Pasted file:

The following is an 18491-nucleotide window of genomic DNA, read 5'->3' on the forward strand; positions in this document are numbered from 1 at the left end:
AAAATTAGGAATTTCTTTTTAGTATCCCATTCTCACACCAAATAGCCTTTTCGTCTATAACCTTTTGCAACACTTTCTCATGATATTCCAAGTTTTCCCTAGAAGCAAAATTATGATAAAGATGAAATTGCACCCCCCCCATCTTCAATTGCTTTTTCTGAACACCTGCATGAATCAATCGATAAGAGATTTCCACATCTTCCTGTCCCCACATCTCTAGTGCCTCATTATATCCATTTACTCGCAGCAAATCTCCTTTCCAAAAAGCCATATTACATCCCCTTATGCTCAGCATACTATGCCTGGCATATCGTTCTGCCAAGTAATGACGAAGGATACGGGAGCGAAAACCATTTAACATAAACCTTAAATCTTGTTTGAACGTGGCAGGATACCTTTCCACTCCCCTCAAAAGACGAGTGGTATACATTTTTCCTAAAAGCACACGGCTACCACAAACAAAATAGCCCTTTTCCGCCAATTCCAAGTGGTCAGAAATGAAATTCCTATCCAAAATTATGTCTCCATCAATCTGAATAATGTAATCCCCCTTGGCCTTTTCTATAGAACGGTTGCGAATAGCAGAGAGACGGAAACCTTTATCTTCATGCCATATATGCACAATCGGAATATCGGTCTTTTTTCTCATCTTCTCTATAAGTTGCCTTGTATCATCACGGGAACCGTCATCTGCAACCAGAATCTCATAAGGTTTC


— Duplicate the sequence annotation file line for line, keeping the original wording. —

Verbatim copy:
The following is an 18491-nucleotide window of genomic DNA, read 5'->3' on the forward strand; positions in this document are numbered from 1 at the left end:
AAAATTAGGAATTTCTTTTTAGTATCCCATTCTCACACCAAATAGCCTTTTCGTCTATAACCTTTTGCAACACTTTCTCATGATATTCCAAGTTTTCCCTAGAAGCAAAATTATGATAAAGATGAAATTGCACCCCCCCCATCTTCAATTGCTTTTTCTGAACACCTGCATGAATCAATCGATAAGAGATTTCCACATCTTCCTGTCCCCACATCTCTAGTGCCTCATTATATCCATTTACTCGCAGCAAATCTCCTTTCCAAAAAGCCATATTACATCCCCTTATGCTCAGCATACTATGCCTGGCATATCGTTCTGCCAAGTAATGACGAAGGATACGGGAGCGAAAACCATTTAACATAAACCTTAAATCTTGTTTGAACGTGGCAGGATACCTTTCCACTCCCCTCAAAAGACGAGTGGTATACATTTTTCCTAAAAGCACACGGCTACCACAAACAAAATAGCCCTTTTCCGCCAATTCCAAGTGGTCAGAAATGAAATTCCTATCCAAAATTATGTCTCCATCAATCTGAATAATGTAATCCCCCTTGGCCTTTTCTATAGAACGGTTGCGAATAGCAGAGAGACGGAAACCTTTATCTTCATGCCATATATGCACAATCGGAATATCGGTCTTTTTTCTCATCTTCTCTATAAGTTGCCTTGTATCATCACGGGAACCGTCATCTGCAACCAGAATCTCATAAGGTTTC